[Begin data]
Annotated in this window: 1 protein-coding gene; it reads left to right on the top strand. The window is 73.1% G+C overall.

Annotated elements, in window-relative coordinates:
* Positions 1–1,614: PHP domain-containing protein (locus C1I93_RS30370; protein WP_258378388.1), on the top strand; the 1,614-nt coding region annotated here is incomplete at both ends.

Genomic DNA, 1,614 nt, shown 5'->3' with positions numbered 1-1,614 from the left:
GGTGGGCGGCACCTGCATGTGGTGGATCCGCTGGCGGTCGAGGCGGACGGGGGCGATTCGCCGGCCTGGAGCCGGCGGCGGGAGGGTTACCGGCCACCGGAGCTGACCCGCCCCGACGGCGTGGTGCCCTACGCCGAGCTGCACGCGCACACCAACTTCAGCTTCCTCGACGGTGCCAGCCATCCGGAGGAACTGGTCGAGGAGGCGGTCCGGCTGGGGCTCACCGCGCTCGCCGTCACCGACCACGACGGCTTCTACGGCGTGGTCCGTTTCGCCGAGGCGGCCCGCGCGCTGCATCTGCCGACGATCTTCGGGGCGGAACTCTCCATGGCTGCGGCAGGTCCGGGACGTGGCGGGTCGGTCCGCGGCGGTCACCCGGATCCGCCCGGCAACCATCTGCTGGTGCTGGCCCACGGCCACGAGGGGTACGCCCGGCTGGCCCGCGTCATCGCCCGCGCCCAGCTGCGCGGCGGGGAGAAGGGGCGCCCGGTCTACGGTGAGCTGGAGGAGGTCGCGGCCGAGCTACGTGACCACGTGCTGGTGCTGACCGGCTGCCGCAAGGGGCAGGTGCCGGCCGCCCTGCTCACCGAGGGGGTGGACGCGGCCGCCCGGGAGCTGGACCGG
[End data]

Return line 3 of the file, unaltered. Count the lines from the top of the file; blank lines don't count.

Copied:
* Positions 1–1,614: PHP domain-containing protein (locus C1I93_RS30370; protein WP_258378388.1), on the top strand; the 1,614-nt coding region annotated here is incomplete at both ends.